There is silence too, on the freezing of benefits. As my colleague in the Lords, Ruth Lister pointed out in the chamber earlier this week, independent assessments of the four year freeze indicate losses of over £800 a year for many two child families (both in and out of work), and significantly worse poverty, inequality and homelessness.

Then there’s the bedroom tax and the much vaunted Universal Credit system. As Polly Toynbee has observed, for all the promise of strong work incentives, the taper rate was always going to see claimants lose 63p from every pound earned. And the cruel six week payment delay leaves those without savings, both debt ridden and trapped in rent arrears, with many forced to use loan sharks of food banks. Hardly a way to strengthen families.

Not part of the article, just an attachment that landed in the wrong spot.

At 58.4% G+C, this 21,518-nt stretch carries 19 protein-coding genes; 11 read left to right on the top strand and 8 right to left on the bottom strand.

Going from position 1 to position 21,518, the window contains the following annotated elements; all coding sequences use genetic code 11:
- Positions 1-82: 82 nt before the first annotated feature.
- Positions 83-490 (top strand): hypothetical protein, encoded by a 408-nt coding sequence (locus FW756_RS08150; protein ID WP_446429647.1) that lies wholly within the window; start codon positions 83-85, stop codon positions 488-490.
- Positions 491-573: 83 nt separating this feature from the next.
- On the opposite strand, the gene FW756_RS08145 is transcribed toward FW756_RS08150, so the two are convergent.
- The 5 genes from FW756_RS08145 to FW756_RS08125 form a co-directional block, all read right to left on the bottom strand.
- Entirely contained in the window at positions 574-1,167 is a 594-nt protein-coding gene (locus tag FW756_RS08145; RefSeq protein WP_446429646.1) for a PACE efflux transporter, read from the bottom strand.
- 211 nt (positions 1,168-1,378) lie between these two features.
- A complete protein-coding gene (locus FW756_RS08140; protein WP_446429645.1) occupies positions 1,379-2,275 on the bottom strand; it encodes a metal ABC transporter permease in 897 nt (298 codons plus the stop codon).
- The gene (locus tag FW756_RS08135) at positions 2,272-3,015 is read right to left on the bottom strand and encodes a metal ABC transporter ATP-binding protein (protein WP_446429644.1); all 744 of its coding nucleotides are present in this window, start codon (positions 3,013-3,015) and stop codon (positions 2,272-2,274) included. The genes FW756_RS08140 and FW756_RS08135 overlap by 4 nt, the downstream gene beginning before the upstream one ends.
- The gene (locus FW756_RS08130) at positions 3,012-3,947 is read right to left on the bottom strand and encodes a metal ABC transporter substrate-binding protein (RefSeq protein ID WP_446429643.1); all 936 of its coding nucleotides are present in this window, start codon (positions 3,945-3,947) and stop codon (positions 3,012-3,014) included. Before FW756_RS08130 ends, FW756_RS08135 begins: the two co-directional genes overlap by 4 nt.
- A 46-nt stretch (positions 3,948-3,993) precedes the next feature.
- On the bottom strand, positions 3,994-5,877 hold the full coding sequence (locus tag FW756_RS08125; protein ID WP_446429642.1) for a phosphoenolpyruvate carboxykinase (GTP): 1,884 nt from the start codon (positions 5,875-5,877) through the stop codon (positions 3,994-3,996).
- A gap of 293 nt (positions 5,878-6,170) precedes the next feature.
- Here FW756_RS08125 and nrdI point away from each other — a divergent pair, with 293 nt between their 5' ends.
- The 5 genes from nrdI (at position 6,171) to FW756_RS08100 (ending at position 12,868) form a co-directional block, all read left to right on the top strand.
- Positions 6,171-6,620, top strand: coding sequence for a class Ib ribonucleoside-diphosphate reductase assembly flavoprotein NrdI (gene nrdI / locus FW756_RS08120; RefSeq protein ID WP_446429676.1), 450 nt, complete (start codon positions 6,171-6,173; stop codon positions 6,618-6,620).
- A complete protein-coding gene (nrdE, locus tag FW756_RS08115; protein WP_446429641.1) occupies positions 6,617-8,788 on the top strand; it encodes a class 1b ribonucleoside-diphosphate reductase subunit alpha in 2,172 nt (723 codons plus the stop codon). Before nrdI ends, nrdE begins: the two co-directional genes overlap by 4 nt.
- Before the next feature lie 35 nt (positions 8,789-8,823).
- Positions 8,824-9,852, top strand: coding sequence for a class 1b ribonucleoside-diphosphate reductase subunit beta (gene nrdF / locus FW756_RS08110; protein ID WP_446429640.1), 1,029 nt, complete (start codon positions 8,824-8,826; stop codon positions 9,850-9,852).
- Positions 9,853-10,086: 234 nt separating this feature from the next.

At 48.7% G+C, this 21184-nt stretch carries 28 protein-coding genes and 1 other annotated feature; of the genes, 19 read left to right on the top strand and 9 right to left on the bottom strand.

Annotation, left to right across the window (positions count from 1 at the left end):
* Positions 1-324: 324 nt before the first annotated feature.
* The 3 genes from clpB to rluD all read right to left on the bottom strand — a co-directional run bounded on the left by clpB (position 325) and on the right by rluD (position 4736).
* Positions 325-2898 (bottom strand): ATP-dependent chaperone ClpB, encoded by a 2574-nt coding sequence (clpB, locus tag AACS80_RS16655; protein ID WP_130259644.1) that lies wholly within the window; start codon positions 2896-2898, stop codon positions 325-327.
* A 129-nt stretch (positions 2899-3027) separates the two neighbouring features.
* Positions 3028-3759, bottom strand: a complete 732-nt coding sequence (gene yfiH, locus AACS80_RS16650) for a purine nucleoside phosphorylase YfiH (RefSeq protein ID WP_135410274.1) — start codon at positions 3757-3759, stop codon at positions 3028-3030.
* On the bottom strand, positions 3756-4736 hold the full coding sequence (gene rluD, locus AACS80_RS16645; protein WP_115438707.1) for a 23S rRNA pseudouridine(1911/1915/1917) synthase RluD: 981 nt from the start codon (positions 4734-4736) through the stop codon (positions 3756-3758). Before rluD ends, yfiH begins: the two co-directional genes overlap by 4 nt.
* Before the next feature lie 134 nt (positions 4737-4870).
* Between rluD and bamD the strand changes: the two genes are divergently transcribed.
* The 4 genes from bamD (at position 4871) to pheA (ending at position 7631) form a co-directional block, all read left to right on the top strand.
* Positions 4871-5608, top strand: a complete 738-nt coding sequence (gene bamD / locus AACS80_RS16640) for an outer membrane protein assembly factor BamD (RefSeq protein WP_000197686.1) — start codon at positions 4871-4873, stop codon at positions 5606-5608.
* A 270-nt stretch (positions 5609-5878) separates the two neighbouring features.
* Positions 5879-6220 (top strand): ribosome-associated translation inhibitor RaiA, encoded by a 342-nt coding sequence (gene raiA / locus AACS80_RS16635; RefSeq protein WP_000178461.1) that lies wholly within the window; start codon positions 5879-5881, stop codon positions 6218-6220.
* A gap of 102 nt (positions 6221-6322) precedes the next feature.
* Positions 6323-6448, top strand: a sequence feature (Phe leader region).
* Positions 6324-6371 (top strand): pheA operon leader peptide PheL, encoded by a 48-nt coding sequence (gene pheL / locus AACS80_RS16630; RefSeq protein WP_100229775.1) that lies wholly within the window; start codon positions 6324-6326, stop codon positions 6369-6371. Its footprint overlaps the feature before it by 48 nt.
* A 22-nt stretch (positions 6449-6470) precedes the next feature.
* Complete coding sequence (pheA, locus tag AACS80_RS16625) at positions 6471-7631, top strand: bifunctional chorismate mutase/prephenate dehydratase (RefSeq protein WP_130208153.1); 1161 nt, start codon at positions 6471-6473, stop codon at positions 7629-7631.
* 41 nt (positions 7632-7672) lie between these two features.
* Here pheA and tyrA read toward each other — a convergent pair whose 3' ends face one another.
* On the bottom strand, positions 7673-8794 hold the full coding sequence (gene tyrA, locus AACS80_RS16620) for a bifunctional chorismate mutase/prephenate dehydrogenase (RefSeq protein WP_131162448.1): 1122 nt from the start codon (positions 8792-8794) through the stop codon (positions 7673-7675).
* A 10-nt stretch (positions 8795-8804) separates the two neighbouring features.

The manifesto is also silent on the insecurity of many parents at work. The problem of low pay, weak contracts and zero hour terms are the reality for hundreds of thousands. I am sure Lord Farmer and his Conservative colleagues are genuinely concerned to support families. Their case would be more convincing however, if they showed some understanding of the devastating impact of their own government’s actions.

Lord Philip Hunt of Kings Heath is a member of Labour’s frontbench in the House of Lords. He tweets @LordPhilofBrum

Publishing 2nd November 2017

Silent witnesses

Philip Hunt on an important report that remains silent about the damaging impact of government policies on children and families